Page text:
placed them in an enormous disadvantage. It is difficult for them to
receive services in the country and almost impossible for them to
work, go to school, or travel abroad. Realizing that they were in
limbo, the Government announced, in 1996, that it would issue a
residency visa and legal status to any Bidoon who can present a
passport, regardless of the country of issuance. The objective was
removing them from the Bidoon category, which would allow the
Government to deport them to the country that issued the passport. The
announcement prompted many Bidoons to look for passports anywhere.
Actually, some of them bought passports from as far way as Caribbean
countries. The Dominican Republic passports were sold to the
impoverished Bidoons for about $6,700 each.
In August 1997, the Government announced that about 3,400 Bidoons had
found their original passports. As a result, many of them were allowed
to remain in Kuwait as foreign workers. However, some Bidoons were
still denied residency visas despite buying passports.
Thus, the vast majority of the
Bidoons are still in limbo. In 1997, hopes for solving the problem by
granting them citizenship vanished when only 411 of them were
naturalized out of the 114,000 Bidoons in the country. Most of these
served in the military and security forces before the war, or were
children of Kuwaiti women married to Bidoon husbands. Moreover, the
Bidoons are no longer accepted to serve in the military or security
forces, which has closed the door for any hopes to change their status
using this way.
The Kuwaiti courts in the past
rejected the Kuwaiti government's attempts to treat the Bidoons as
foreigners in the application of the Foreign Residents Act of 1968,
and recognized the special status to which the Bedoons were entitled.
The June 1988 important decision of the Kuwaiti Appeals Court showed
that deporting Palestinians and Bedoons from Kuwait was illegal under
the Kuwaiti law itself. The decision stated that,
is no doubt that the foreigner who is subject to deportation according
to Article 79 of the Penal Code and the Foreign Residents Act is the
foreigner who belongs to a state other than the State of Kuwait and
carries the citizenship of that state. Non-Kuwaiti residents of Kuwait
who do not belong to another state and do not hold its citizenship but
who are deprived of Kuwait[i] citizenship for one reason or another --
but enjoying nevertheless the same privileges as Kuwaiti citizens,
except for those privileges that derive directly from citizenship --
are treated in a special way that is distinct from the treatment of
foreigners. They cannot be legitimately considered foreigners in
applying Article 79 of the Penal Code or the Foreign Residents
Kuwait has not ratified the
International Covenant of Civil and Political Rights, which is
considered a major source for human rights standards. Article 24(3) of
the Covenant states that "every child has the right to acquire
nationality." Article 1 of the Convention on the Reduction of
Statelessness provides that "a Contracting State shall grant its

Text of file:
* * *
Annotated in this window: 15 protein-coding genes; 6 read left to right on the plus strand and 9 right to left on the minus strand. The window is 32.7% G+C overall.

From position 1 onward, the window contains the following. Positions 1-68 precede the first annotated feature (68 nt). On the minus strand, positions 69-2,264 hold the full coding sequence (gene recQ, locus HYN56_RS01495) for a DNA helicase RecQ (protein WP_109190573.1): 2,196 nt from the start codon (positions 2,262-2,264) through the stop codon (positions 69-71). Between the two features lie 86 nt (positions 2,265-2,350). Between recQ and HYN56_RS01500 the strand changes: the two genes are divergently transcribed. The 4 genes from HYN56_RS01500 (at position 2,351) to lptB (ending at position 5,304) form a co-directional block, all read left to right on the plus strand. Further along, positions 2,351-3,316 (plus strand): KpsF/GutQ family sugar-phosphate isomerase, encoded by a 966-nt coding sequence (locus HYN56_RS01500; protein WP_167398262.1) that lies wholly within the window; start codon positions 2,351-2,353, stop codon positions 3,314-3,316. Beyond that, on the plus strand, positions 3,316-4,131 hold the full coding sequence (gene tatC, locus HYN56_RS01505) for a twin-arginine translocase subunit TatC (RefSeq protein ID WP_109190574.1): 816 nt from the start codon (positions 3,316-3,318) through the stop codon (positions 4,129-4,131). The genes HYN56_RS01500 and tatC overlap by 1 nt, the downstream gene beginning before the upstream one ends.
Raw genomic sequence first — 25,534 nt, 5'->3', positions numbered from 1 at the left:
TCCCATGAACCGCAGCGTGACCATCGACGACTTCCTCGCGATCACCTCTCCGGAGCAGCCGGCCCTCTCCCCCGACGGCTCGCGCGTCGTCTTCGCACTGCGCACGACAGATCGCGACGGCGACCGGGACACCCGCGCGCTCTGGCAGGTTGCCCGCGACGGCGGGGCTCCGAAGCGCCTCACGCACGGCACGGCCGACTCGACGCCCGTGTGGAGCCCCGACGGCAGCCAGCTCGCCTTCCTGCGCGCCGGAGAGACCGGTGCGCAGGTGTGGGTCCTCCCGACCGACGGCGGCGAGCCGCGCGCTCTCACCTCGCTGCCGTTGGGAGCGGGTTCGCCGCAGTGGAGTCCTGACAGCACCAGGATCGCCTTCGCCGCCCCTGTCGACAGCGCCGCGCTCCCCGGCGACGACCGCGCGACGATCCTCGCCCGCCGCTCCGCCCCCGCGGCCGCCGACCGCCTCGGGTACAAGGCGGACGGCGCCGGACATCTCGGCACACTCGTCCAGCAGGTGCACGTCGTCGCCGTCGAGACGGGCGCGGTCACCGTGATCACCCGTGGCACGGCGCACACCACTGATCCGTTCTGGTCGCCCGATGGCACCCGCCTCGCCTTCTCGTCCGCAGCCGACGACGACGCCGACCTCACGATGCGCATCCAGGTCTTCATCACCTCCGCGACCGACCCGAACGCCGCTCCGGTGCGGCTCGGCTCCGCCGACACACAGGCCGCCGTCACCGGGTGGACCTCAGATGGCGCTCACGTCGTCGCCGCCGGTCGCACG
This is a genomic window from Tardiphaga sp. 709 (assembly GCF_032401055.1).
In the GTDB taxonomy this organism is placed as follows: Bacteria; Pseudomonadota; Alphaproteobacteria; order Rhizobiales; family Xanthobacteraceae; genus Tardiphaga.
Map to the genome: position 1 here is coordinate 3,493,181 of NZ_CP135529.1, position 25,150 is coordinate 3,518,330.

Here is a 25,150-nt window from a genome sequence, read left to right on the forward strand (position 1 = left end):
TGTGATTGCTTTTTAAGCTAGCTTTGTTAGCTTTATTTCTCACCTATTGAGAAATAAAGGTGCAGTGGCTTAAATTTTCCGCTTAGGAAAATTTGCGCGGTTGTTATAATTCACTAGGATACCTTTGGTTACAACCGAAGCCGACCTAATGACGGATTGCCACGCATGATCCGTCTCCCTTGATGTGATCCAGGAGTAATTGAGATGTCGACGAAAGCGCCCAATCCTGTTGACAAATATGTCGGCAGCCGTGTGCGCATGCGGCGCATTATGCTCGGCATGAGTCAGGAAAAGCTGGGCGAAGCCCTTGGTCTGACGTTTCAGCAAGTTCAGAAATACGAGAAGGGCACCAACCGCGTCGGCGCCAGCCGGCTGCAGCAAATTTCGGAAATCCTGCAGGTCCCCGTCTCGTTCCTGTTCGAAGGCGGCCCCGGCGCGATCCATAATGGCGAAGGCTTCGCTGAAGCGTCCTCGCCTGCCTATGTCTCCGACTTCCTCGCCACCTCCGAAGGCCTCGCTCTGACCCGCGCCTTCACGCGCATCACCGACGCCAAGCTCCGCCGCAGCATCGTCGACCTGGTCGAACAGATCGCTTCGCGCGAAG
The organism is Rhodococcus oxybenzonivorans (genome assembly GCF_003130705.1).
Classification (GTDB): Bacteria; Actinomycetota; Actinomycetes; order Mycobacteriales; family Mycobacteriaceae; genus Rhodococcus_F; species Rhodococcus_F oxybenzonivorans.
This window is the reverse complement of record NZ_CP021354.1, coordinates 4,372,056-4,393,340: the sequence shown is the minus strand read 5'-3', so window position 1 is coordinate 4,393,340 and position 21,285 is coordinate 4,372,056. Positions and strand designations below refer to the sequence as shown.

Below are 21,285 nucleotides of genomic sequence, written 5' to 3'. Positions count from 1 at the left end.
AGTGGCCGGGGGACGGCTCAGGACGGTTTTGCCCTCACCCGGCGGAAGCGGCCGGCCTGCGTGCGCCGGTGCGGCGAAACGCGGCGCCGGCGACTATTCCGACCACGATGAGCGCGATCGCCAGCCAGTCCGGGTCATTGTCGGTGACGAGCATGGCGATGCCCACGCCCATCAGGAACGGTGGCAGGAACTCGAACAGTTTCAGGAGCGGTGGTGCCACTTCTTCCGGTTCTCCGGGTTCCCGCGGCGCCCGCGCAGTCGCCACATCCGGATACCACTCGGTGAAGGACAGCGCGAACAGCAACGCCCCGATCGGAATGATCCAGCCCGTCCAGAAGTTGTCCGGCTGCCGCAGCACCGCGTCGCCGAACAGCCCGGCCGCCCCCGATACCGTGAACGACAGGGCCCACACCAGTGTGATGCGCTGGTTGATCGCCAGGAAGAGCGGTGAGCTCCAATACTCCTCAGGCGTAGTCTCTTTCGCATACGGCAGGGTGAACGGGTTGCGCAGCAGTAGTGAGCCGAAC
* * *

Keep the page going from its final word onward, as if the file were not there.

nationality to a person born in its territory who would otherwise be
Thus, these two international conventions demonstrate that
Kuwait was in violation of these international standards when it
evicted Palestinians from the country. These conventions also
demonstrate that Kuwait was in violation of the international
standards when it denied citizenship to its stateless-born residents,
including Bedoons and Palestinians.
Until this happens, discrimination
will continue as the major characteristic of the Kuwaiti government,
not only against immigrants Bedoons but also against Kuwaiti women.
They are still not allowed to vote, which may explain why they cannot
extend citizenship rights to their children. Apparently, they are not
full citizens of their own society. Only about 82,000 men voted in the
1992 elections and about 85,600 men voted in the 1996 elections in
Kuwait, representing 80 percent of the registered voters in the
Thus, they form an exclusive ruling group that denies access to power
and wealth to anybody else, including immigrants, Bidoons, and Kuwaiti
As a result of denying them citizenship, immigrants and Bedoons
are discriminated against in Kuwait. This discrimination extends to
all aspects of life, particularly the following twelve major areas,
which have been documented by several researchers.
First, social security and
retirement benefits are limited to Kuwaiti citizens, according to
the present social security system, which was created on September 2,
1976. The system was criticized by the World Bank and the Stanford
Research Institute. Whether immigrants worked for the government or
the private sector, they were never given the same treatment as their
Kuwaiti counterparts. Once they reach old age (60-65), their
relationship with their employers comes to an end. Simply, there are
no retirement plans, pensions, or any responsibility towards them from
their employers, or from the state. Moreover, their legal residence in
the country is officially terminated. If they want to stay, they have